“It was really brilliant to see, particularly Alec, work with the animals,” he says. "Because Alec is not Gheorghe, he’s much more sensitive and emotional whereas Gheorghe is much more practical. So we would do the shot of the sheep and he would be Gheorghe and it would be lovely – and all shot in one take – and then I’d say, ‘Cut’ and he’d go off and have a little moment because that was Alec coming out and that was emotional and very beautiful to see.”

When it came to casting, Lee, who began his film career in front of the camera, says the process was “complex” – but it also yielded some unexpected results. Perhaps most surprising, was the casting of O’Connor, whose name came to be in the frame courtesy of a casting director.

“He was working in Corfu, so he couldn’t come to meet me and he’d sent a couple of scenes that he’d recorded on his iPhone,” says Lee. “I’d not met him, so all I had was this bit of film, and I thought he was from the north from this tape. I couldn’t tell you whereabouts but from the north. And he had also delivered this very real, emotionally repressed performance and I was kind of blown away but I thought he’d be difficult.

“Then I met him and I was kind of shocked, because he’s a beautiful boy, he’s very polite, he’s very funny and from Cheltenham, very received pronunciation. And when I got working with him, I realised he’s a completely transformative actor – and that’s what he wanted to do. And that really excited me, because that’s what I wanted to do. It’s very funny now watching the film because I know Josh very well, we’re good friends. When I watch the film, I do not see one part of Josh O’Connor in that character. He doesn’t look the same, he doesn’t walk the same, he doesn’t have the same emotional range, he doesn’t sound the same – it’s an extraordinary performance. He was incredibly open to be able to go on that journey and do those things with such a big heart.”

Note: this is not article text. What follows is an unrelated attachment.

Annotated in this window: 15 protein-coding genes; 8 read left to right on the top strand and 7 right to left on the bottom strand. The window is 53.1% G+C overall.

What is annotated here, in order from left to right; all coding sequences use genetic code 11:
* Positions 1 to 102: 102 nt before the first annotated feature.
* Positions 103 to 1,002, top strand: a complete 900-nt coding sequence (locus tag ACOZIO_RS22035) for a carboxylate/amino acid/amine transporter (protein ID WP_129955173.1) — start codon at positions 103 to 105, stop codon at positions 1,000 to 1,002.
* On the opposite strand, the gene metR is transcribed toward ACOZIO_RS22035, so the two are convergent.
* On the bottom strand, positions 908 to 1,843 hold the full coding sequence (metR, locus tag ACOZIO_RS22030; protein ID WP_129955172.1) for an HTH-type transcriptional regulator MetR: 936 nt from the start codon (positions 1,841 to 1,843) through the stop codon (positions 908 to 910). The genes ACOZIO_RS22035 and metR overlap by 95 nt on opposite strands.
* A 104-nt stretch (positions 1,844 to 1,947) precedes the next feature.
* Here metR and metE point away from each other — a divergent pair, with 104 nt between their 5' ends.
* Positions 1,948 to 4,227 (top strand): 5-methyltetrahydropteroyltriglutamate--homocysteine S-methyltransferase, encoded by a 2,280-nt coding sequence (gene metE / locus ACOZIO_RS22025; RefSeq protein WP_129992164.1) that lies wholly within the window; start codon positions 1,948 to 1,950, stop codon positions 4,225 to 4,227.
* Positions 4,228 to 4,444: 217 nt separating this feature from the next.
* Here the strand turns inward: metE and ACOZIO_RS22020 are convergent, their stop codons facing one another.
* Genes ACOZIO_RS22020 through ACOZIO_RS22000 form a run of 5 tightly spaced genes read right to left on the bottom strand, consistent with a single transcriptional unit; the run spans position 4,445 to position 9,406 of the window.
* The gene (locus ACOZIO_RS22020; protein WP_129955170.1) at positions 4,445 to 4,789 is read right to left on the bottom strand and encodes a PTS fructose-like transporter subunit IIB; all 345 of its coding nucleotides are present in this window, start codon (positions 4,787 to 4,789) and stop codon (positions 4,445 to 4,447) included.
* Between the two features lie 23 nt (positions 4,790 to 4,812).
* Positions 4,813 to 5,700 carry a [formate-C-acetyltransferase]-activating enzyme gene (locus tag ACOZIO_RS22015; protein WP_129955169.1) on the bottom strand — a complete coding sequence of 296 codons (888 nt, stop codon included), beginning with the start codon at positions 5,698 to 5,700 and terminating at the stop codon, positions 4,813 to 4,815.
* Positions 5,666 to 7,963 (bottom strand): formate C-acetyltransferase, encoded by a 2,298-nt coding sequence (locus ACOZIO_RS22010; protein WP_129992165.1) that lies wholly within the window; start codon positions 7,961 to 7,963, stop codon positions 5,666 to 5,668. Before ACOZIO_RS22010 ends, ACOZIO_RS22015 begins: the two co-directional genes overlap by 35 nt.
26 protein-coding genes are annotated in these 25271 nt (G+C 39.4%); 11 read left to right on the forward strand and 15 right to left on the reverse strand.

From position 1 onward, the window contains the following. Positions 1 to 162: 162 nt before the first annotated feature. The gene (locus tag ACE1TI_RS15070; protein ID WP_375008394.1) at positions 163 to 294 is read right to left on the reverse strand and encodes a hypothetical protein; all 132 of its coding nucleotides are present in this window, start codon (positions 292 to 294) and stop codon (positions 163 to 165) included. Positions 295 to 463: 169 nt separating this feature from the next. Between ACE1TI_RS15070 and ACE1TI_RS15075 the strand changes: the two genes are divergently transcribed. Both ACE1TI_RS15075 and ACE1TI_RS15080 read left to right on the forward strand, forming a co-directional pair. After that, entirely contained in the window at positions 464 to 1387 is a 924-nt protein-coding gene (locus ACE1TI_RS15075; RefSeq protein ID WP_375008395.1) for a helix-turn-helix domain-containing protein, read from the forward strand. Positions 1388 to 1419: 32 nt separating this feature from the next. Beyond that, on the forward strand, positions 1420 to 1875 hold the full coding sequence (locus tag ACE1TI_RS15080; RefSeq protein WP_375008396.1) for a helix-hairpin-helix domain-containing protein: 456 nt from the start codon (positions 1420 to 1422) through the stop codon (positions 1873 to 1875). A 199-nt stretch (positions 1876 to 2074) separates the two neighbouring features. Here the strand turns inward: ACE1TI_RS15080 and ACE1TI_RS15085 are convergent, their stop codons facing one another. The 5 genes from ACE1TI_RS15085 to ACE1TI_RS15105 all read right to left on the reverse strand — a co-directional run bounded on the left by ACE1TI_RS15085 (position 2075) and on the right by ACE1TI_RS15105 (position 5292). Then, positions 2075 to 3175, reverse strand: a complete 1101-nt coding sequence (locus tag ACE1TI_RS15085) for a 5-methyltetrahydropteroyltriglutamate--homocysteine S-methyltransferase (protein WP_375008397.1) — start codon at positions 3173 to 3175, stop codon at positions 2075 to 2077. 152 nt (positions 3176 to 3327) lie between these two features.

Casting is one of the few areas where Lee doesn’t want the “real thing”.

He says: “I was an actor for a long time and I believe in the acting talent. I would never street cast, I would never get the ‘real thing’, I like working with actors. But I knew I didn’t want to cast someone famous, because I didn’t want anything to overshadow the film.“ An additional character in God’s Own Country, is the countryside itself. Initially, we’re less aware of it, as we see the situation from Johnny’s perspective. This means that when Gheorghe introduces him to the landscape, the sudden wide open visits have an emotional impact for us as well. Lee, says that partly comes from his deep connection to the place.

Francis Lee: 'You see the effect that that world is having on them and that, to me, felt much more emotional'
Francis Lee: 'You see the effect that that world is having on them and that, to me, felt much more emotional'
“Growing up in that landscape – I grew up in quite an isolated place on the Pennines – all of that feeling and emotion of the landscape and the place is something that I wanted to convey. “When I started to work with the cinematographer Joshua James Richards, we started to develop the look of the film and how the camera would move and what we would see and why that was the case. We were very hot on creating a set of rules that would restrict the camera in certain ways and would push us creatively.

“We were very keen that most of this film would be seen through Johnny’s eyes. Johnny isn’t looking at the landscape until the moment Gheorghe shows him, so I didn’t want to see the landscape until we see it through his eyes for the first time. But, I did want to see landscape’s effect on the characters. So that’s why you see a lot of mud, you see them cold, you see them wet, with their hoods up and their down and their hands in their pockets. You see the effect that that world is having on them and that, to me, felt much more emotional and much more how I’d experienced that landscape.”

God’s Own Country is in UK cinemas from today (September 1) and screens this month at Miskolc Cinefest. For details of UK screenings, visit the official site.

Read what Josh O'Connor and Alec Secareanu told us about working on the film.